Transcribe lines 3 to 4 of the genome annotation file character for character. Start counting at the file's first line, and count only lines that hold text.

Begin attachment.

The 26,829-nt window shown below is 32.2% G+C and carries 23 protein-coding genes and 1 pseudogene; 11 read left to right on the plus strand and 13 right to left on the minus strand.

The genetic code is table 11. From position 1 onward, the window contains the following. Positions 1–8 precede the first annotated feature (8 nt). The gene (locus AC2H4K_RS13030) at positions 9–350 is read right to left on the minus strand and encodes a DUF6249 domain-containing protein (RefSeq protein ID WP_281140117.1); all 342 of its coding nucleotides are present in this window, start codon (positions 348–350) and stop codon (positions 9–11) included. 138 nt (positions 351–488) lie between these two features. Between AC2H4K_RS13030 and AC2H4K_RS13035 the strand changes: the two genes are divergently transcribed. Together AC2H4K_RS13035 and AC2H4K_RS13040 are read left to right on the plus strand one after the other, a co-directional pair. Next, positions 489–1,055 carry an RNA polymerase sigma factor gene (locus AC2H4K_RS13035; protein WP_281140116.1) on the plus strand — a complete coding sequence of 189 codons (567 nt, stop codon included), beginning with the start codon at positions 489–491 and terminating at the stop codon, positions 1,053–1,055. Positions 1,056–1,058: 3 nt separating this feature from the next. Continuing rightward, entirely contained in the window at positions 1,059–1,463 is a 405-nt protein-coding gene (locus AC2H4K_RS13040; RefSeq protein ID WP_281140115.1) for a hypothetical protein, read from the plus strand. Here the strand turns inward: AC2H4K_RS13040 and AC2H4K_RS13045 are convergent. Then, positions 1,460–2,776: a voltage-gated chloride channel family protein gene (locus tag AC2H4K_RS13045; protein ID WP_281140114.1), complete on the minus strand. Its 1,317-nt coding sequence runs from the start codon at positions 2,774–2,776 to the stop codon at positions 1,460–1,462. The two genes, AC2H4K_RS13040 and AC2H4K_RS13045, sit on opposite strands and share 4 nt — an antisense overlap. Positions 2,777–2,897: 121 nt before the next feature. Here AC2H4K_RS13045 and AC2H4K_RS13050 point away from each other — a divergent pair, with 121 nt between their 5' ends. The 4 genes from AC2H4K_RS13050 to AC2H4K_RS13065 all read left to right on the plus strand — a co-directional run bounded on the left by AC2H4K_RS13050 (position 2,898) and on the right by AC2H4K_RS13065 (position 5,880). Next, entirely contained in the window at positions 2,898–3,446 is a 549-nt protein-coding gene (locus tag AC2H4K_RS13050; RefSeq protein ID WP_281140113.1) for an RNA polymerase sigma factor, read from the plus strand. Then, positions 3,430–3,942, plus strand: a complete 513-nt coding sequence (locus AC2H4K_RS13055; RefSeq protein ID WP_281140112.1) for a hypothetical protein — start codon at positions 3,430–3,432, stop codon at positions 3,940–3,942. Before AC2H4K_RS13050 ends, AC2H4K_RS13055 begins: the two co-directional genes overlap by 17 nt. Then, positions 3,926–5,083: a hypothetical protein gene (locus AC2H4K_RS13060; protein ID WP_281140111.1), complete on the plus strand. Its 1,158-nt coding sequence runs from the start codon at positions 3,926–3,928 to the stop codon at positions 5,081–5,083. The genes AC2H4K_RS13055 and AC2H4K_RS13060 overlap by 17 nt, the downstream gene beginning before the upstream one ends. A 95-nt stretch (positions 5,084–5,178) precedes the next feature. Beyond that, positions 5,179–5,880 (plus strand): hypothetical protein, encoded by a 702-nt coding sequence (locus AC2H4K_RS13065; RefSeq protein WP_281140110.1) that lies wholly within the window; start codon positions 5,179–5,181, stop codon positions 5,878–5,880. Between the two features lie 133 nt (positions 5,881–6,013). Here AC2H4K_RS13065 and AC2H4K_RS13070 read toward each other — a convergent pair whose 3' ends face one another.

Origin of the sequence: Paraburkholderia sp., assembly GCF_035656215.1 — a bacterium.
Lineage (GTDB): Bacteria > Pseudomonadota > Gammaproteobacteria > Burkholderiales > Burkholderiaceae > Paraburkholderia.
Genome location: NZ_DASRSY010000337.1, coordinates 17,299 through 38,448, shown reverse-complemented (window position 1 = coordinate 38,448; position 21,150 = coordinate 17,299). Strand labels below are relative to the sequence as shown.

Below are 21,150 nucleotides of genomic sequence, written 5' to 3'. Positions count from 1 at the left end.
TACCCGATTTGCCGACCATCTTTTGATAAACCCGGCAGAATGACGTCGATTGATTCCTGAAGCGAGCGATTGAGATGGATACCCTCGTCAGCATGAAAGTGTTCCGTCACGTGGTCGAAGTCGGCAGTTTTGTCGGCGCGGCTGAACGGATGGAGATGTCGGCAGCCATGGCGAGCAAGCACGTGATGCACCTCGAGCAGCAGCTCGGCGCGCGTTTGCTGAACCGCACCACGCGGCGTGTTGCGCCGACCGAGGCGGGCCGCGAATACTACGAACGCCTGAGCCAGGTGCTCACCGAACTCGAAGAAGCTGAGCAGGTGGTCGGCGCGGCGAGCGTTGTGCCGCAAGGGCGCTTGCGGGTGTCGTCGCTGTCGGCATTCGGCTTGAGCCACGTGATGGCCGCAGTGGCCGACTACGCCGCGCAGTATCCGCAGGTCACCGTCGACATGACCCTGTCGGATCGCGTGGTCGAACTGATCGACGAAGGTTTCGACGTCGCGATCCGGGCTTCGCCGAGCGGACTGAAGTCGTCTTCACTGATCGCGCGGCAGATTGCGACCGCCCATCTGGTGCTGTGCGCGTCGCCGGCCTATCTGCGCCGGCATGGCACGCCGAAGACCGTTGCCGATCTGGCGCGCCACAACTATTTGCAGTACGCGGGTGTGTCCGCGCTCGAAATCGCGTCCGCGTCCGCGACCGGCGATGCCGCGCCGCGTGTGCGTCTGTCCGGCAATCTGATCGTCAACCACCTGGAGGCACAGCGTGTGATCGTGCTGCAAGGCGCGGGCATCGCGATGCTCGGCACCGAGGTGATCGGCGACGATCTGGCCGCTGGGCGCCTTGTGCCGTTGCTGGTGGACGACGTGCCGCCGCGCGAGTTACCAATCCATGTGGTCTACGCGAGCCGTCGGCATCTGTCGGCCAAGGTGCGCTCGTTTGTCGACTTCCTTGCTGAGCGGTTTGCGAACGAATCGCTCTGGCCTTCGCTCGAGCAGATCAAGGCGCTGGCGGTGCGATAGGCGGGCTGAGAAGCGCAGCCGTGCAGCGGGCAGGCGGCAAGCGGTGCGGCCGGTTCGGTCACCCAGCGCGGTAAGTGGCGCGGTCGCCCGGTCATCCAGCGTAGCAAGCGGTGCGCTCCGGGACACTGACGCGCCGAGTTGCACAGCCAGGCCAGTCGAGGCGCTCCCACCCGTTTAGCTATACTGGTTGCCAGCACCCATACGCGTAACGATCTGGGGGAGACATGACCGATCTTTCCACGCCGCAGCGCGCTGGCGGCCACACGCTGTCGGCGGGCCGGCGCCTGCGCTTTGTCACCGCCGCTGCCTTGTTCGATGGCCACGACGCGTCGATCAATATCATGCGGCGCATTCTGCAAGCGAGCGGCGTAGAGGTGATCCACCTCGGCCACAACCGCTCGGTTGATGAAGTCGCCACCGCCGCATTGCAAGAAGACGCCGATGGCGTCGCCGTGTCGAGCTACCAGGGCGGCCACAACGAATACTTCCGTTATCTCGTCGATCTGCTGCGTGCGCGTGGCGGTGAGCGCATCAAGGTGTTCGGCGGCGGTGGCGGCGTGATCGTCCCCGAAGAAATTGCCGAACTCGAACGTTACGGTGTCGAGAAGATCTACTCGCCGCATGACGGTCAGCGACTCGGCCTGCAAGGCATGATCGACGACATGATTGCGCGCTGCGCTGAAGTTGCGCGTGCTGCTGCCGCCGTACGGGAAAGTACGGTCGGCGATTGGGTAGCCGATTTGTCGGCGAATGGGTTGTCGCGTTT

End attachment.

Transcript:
Origin of the sequence: Paraburkholderia sp., assembly GCF_035656215.1 — a bacterium.
Lineage (GTDB): Bacteria > Pseudomonadota > Gammaproteobacteria > Burkholderiales > Burkholderiaceae > Paraburkholderia.